Confusing? Yes, and it’s just as confusing if you have to play against it. That’s the point.

And the Silver Stars did it all game to great effect. It wasn’t until halftime adjustments were made that the Sparks were able to really turn a corner.

Of course, part of the Sparks second-half turnaround was a matter of running more of a fluid motion offense rather than standing around trying to merely exploit their size advantage in the post. Nevertheless, what stifled the Sparks repeatedly in the first half was the Silver Stars defense.

But what actually got my attention is when the uber-athletic Parker actually went to make a move against Wauters on the same play.

Parker took two dribbles with her back to Wauters, subtly giving shoulder fakes to try to catch Wauters off balance and make a spin and drop step. When Parker finally did turn and make a drop step, Wauters did not budge and was able to bother Parker’s shot and send it off the far side of the rim strong.

Obviously, this was a combination of good scouting and good defensive strategy that made that entire sequence happen. But the reason it grabbed my attention is that those are the type of defensive plays that don’t show up in the box score and often go unnoticed.

In the second half, it was the Sparks’ defensive intensity that defined the game flow as the Sparks just used their size and physical advantages to prevent the Silver Stars from doing much of anything – finding scoring opportunities, making interior passes, or even cutting through the lane.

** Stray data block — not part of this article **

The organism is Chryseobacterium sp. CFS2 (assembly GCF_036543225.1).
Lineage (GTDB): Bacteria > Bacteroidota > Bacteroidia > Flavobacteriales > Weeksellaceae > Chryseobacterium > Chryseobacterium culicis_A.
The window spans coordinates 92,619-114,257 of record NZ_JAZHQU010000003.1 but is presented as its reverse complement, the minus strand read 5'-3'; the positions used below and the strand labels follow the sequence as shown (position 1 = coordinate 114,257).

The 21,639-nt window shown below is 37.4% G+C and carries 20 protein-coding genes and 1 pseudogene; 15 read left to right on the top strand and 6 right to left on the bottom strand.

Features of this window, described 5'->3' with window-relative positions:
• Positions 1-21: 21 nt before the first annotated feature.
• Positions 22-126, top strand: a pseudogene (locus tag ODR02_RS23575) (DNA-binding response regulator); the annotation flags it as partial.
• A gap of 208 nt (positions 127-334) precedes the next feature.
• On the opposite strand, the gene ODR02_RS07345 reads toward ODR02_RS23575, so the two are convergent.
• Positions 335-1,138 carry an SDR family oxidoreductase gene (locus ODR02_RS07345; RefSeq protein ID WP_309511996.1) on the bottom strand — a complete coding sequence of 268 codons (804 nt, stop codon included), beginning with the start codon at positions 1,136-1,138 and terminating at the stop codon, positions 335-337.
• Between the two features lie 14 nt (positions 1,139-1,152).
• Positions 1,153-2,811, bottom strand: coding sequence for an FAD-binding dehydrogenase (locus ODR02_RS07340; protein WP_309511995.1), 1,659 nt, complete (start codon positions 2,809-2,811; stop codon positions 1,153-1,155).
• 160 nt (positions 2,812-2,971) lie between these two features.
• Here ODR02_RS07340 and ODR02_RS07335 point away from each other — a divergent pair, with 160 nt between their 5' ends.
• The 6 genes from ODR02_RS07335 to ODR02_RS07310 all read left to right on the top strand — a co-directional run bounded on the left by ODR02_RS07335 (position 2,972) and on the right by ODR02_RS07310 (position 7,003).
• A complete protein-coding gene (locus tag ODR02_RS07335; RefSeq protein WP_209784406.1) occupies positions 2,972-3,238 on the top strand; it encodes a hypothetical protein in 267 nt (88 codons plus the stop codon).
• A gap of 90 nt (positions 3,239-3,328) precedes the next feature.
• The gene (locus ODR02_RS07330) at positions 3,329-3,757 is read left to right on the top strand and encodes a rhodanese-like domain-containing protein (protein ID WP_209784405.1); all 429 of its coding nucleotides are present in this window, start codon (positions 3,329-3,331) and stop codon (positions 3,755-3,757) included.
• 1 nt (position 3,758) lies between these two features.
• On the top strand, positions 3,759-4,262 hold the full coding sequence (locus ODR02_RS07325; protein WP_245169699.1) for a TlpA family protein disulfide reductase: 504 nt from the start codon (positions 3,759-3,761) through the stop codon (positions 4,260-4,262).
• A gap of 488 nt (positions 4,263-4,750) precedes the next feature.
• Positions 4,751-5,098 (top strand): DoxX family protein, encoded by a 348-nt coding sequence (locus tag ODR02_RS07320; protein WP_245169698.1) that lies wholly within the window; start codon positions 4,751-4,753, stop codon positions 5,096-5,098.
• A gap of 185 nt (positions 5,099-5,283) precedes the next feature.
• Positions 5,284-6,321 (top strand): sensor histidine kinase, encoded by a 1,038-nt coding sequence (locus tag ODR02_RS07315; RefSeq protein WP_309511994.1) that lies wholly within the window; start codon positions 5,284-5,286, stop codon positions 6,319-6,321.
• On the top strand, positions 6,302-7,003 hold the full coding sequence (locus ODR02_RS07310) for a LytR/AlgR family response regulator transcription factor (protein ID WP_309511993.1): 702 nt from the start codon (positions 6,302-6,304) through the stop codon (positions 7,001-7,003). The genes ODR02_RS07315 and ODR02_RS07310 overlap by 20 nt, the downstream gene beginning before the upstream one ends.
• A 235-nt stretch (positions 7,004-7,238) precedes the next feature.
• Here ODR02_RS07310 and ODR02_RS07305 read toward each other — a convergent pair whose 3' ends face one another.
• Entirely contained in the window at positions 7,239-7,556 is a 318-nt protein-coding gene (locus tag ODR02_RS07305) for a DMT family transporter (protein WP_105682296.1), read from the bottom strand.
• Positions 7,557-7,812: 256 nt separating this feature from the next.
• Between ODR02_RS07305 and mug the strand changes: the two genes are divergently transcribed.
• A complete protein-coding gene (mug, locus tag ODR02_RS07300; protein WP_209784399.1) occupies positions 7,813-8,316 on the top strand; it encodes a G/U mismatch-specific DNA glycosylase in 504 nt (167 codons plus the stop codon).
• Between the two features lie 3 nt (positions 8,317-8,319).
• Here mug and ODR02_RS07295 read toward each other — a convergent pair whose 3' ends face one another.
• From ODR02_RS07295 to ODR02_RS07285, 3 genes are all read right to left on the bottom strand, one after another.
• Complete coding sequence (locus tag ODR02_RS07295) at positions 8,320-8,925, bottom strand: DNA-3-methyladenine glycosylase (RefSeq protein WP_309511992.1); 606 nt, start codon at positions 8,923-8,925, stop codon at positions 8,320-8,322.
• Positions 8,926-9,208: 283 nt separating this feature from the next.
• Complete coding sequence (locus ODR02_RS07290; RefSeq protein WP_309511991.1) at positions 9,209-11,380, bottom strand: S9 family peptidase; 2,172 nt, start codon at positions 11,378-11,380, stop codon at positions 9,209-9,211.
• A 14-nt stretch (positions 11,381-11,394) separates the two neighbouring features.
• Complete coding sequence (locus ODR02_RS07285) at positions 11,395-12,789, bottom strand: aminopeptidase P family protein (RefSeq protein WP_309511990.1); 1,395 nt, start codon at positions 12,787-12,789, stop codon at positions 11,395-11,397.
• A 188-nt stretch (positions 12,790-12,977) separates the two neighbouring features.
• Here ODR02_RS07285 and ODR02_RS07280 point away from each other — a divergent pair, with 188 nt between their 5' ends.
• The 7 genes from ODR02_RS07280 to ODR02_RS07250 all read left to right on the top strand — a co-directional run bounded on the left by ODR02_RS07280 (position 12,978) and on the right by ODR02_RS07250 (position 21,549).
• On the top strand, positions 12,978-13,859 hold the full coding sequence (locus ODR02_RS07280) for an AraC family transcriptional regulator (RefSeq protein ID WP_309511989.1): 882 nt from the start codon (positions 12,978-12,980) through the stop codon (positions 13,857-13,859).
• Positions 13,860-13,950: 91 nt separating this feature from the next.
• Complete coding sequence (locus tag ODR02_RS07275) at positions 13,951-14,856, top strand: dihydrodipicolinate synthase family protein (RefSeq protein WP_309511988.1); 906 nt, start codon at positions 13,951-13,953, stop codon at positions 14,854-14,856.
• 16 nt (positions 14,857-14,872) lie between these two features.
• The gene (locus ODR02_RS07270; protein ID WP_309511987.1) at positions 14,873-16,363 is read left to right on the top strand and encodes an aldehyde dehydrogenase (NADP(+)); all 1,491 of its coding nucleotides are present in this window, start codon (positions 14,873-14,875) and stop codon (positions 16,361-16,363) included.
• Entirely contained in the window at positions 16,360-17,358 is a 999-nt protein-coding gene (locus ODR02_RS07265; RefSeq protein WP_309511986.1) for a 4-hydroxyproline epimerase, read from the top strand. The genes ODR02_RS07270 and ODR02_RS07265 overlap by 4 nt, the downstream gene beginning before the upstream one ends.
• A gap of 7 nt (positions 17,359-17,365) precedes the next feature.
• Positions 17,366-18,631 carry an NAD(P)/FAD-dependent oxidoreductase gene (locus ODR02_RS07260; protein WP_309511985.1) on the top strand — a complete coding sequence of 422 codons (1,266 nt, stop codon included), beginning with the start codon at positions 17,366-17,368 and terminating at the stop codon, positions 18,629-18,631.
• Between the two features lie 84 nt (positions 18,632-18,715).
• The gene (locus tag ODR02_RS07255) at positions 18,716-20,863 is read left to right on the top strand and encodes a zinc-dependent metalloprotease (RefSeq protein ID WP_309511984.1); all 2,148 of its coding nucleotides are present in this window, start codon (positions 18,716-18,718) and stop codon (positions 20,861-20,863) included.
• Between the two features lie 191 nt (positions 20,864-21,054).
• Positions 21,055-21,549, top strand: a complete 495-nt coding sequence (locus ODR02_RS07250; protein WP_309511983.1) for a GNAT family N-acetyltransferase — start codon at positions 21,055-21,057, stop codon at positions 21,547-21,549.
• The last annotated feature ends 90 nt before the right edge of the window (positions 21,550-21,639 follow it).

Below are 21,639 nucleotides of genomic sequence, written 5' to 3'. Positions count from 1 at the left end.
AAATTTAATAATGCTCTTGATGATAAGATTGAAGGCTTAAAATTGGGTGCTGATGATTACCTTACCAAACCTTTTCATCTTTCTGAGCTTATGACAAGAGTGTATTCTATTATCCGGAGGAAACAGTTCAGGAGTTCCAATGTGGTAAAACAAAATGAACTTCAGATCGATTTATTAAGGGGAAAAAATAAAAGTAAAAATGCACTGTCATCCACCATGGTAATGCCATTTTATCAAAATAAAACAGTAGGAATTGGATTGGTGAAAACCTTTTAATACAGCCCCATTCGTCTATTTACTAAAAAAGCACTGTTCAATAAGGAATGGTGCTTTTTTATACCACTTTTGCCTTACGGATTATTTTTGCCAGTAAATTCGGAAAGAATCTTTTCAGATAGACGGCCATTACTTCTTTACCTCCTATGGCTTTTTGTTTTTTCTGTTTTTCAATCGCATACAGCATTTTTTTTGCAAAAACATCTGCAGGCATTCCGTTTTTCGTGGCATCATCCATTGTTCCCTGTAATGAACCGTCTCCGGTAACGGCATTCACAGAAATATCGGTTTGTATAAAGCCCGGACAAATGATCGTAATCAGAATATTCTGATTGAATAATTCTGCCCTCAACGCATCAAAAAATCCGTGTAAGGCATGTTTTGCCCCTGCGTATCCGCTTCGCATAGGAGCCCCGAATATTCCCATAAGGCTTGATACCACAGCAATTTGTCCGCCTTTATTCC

Moreover, the Silver Stars didn’t get to the free throw line once in the third quarter, which was a result of the Sparks defense, regardless of whether the game was called perfectly (no basketball game in history ever has been to my knowledge).

Both sides played physical in the post throughout the game and most of the time it was simply a matter of being disciplined enough to hold one’s position, resist the temptation to bite on fakes or wilt at the sign of any potential contact, and being willing to take a hit and not back down.

And despite the obviously strong defensive play exhibited by both teams, the Silver Stars finished the game shooting 44.6%, while the Sparks shot 50%, including 70% in the second half on 19-29 shooting from the field.

When you combine that type of gritty play with strong offensive play you get what I consider the best of basketball.

It’s not just about the pretty highlight reel plays that excite us on the most basic level. It’s the ongoing chess match from play to play of each team trying to one up the other – on both sides of the ball – and constantly making adjustments, forcing their opponents out of their comfort zone, and improvising as a unit to try to tough out a win.

It’s not the prettiest thing for fans to watch, but it’s good all-around basketball that I have great appreciation for. It seems to give the game an edge that draws you into the competition and helps the player’s passion come alive.

And for a junkie like me, that’s beautiful.